Mariá Portugal: Erosão (2021, Fun in the Church): Brazilian drummer, from São Paulo, builds these pieces up from "song material, acoustic improvisation and electronic manipulation." The sort of disjointed experimental funk that shows up on the fringes of Brazilian music, and sometimes proves catchy. B+(**)

Jordan Rakei: What We Call Life (2021, Ninja Tune): Born in New Zealand, father Maori, grew up in Australia, wound up in London. Fourth album. Plays piano/keyboards, programs drums, voice glides toward falsetto. B+(*)

Phil Ranelin: Ininite Expressions (2020 [2021], ORG Music): Trombonist, moved to Detroit in the 1960s and co-founded the Tribe, one of the few key regional groups that kept going during the lean days of the avant-garde. Still working past his 80th, he decided to record a solo album during the lockdown, but wound up here with a little help -- especially Andre Beasley on drums. B+(**)

Porter Robinson: Nurture (2021, Mom + Pop): DJ, electronica producer from Chapel Hill, NC, second album. Synth swells and lots of vocals. I feel like he's trying to cheer me up, but it isn't working. B

Sten Sandell/Lisa Ullén: Double Music (2021, Clean Feed): Piano duo, two Swedes, Ullén established since 2009, Sandell since the late 1980s. Billed for "piano lovers," but not so delicate. B+(**) [bc]

Nitin Sawhney: Immigrants (2021, Sony Masterworks): Born in London, parents from India, albums from 1993, produces electronica, draws on Indian classical music and various other sources. Nominally a sequel to his 1999 album Beyond Skin. Interludes with topical texts, songs built from strings and beats, a little rap, a lot to say. A-

Henry Threadgill Zooid: Poof (2019 [2021], Pi): Alto saxophonist, also plays flute (more than I'd like), founded the group Air in the late 1970s, has produced a steady stream of albums since, including some of the best of the last decade. Group is an exquisitely balanced quintet, with Jose Davila (tuba/trombone), Liberty Ellman (guitar), Christopher Hoffman (cello), and Elliot Humberto Kavee (drums). I sampled a cut of two when this came out, and wasn't blown away, but it all seems to work out in the end. A- [cd]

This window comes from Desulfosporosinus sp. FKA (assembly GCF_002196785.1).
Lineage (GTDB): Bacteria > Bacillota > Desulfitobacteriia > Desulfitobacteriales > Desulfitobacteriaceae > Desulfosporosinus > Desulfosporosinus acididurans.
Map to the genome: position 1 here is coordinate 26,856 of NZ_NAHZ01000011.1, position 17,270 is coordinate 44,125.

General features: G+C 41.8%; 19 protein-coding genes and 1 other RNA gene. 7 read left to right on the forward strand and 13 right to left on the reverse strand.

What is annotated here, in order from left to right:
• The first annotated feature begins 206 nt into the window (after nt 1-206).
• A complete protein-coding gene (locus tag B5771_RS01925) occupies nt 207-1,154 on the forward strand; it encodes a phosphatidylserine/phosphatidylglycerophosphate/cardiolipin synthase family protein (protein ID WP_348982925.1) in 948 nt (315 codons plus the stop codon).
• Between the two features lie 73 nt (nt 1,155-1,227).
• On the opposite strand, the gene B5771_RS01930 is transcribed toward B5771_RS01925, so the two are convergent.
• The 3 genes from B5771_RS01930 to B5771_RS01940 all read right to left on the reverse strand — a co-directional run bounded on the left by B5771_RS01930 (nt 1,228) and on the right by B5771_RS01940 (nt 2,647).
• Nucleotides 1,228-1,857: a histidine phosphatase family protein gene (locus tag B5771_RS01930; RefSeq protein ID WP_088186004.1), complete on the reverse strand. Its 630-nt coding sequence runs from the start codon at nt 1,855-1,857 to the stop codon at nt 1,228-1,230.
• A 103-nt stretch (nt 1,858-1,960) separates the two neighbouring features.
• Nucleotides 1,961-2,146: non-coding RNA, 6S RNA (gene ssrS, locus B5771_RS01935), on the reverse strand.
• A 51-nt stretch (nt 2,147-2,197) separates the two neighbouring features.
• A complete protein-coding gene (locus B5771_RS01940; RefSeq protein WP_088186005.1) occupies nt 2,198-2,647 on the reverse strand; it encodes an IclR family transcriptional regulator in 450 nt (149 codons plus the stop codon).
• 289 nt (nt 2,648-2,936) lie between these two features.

Roseanna Vitro: Sing a Song of Bird (2017-21 [2021], Skyline): Jazz singer, from Arkansas, moved to New York in 1978, 15 albums, the best are tributes but this is unique. She only sings on 6 (of 12) songs, but is key to the networking that makes the record work. Three more singers share cover credit: Bob Dorough, Sheila Jordan, and Marion Cowings. Dorough's songs were recorded in 2017, shortly before his death (at 94). Not clear when Jordan's 4 songs were done, but she's in a band picture with Dorough. The cover also credits Special Guests Gary Bartz and Mark Gross, alto saxophonists who cut their teeth learning Bird licks. Aside from "These Foolish Things" at the end, all of the tunes are from Parker, with various lyrics. I'm not a huge fan of Parker or vocalese, but the whole album is done with such good cheer I can't help but smile (or laugh). A- [sp]

Anna Webber: Idiom (2019 [2021], Pi, 2CD): Tenor saxophonist, also plays flute. First disc is her Simple Trio, with piano (Matt Mitchell) and drums (John Hollenbeck). Second is Large Ensemble, a group of 13 (including conductor Eric Wubbels). Both sides start out basic then build and build, the large ensemble more impressively, no surprise given the wealth of options. B+(***)